Pattertwigs Pal wrote:1. Thorin again expresses his obsession with the Arkenstone, even giving a sort of curse on whoever finds it and withholds it. Why do you think he is so obsessed with this?

Because it's his favorite/most valuable possession, and he doesn't want to lose it now after waiting so long to find it once more.

2. Bilbo seems a bit blustery and official as he speaks with Bard, but he seems to use much more tact and wisdom than Thorin. What differences do see between his negotiations with Bard, and Thorin's? What similarities are there?

I think the main difference lies in their hearts. Bilbo is humble and can address people as he ought. Thorin is proud and speaks from his pride and stubbornness.

3. Why do you think Gandalf waited so long to reveal himself to Bilbo?

Because he wanted to test him, to see how Bilbo would do without his help. He also most likely wanted to see how Thorin would treat Bilbo and Bard if he didn't know Gandalf was watching.

4. Bilbo says “… I am an honest one [burglar], I hope, more or less” What do you think? Is he a more or less honest burglar? Why or Why not? Does it depend on whose point of view it is being evaluated from?

Of course he's honest! :) Aside from temporarily wanting to keep the Arkenstone for himself and hiding it for awhile, he shows great moral strength all throughout the book. He does his best to do the right thing for everyone. In fact, his honesty is such a big part of his character, it's mentioned in LOTR that it was the fact he lied about the ring which helped clue Gandalf into what the ring was, since lying goes against his character.


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Re: Chapter 16 A Thief in the Night

Postby Varnafinde » Jul 31, 2013 9:11 pm

1. Thorin again expresses his obsession with the Arkenstone, even giving a sort of curse on whoever finds it and withholds it. Why do you think he is so obsessed with this?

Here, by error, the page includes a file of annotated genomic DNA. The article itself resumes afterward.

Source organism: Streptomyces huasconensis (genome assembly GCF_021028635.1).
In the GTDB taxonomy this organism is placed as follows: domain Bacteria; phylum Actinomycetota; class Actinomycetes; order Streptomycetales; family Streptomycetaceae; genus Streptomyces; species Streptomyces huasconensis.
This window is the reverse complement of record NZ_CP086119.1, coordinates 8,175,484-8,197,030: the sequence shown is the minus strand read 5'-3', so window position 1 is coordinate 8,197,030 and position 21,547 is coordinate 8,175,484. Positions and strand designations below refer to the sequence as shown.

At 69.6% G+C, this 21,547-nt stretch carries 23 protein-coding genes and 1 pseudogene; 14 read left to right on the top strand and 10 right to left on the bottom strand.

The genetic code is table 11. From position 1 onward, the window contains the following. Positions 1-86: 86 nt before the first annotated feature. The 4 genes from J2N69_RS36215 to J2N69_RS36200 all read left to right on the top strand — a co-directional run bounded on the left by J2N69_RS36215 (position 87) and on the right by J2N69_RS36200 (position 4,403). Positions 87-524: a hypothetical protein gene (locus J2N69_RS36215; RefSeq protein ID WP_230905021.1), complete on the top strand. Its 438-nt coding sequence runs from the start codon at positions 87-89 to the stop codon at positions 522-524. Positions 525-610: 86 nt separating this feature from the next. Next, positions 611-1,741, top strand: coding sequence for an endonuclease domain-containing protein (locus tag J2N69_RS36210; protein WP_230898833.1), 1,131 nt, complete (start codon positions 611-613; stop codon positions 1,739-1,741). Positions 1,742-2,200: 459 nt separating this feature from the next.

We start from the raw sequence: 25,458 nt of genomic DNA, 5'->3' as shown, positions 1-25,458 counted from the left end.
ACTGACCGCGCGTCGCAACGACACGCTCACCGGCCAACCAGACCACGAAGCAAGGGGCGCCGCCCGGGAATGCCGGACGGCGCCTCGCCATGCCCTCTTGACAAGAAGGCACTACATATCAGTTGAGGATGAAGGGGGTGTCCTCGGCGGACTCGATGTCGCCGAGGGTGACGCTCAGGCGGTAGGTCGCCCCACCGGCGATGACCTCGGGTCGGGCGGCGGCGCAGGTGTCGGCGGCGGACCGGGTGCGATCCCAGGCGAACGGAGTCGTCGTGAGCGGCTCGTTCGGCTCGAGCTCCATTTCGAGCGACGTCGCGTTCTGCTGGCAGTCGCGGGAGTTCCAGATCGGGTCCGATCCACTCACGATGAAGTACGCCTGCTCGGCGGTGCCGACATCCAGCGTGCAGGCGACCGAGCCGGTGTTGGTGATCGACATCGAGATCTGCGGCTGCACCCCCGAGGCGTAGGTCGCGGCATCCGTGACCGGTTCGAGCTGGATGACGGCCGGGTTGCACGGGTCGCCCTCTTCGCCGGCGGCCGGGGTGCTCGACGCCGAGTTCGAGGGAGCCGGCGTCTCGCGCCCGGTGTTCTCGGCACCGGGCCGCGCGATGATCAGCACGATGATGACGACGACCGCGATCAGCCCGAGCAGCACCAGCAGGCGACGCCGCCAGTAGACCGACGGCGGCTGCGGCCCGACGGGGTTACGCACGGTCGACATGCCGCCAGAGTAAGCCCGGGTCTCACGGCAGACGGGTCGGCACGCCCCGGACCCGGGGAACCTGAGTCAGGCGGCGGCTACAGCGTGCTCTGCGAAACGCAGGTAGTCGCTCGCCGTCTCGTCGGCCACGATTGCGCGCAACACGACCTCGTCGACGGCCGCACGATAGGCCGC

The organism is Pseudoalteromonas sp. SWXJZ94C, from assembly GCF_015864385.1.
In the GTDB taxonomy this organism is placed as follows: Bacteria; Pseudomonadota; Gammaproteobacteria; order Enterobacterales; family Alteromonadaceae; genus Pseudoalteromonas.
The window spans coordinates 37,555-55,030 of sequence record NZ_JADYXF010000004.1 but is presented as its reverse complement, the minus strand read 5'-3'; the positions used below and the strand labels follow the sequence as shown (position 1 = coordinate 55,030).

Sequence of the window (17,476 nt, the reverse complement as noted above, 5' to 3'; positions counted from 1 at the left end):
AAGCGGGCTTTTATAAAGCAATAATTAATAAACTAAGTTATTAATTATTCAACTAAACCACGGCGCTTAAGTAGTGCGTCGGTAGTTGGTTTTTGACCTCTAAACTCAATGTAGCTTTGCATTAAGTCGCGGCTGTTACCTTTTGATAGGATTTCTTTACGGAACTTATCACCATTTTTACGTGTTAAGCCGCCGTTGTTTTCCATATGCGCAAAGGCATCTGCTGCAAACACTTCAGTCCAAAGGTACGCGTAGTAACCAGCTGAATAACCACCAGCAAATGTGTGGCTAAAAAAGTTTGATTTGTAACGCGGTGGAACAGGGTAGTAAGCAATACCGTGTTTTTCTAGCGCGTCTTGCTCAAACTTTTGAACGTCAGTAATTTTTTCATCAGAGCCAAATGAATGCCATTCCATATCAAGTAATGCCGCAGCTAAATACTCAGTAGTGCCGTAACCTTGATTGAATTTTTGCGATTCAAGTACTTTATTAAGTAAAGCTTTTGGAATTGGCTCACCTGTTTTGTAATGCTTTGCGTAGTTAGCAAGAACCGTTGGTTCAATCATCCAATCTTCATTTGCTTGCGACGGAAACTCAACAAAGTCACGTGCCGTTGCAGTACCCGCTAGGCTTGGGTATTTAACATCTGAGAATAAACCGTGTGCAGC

I think a large part of his obsession has to do with his family history. This isn't just a beautiful stone, it's also a family heirloom, treasured since the day it was found, and cut and fashioned by the Dwarves. It was "the Arkenstone of Thrain", his father, and although it is immensely valuable, Thorin treasures it as much for its history as for its value.

2. Bilbo seems a bit blustery and official as he speaks with Bard, but he seems to use much more tact and wisdom than Thorin. What differences do see between his negotiations with Bard, and Thorin's? What similarities are there?

He gets blustery and official when he's acting as the burglar he's been hired as - it reminds me of him discussing the terms of his contract with the Dwarves at the beginning of his adventure. His point of view is different from Thorin's - Thorin is the King, he believes himself to be in the right, and that anyone else should defer to him. Bilbo knows that he's just someone "small" in this society, and he isn't as sure about himself being absolutely right either. I think there are more differences than similarities.
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Re: Chapter 16 A Thief in the Night

Postby Movie Aristotle » Sep 19, 2013 5:56 pm

3. Why do you think Gandalf waited so long to reveal himself to Bilbo?

Gandalf likes to wait and watch how things work out before interfering.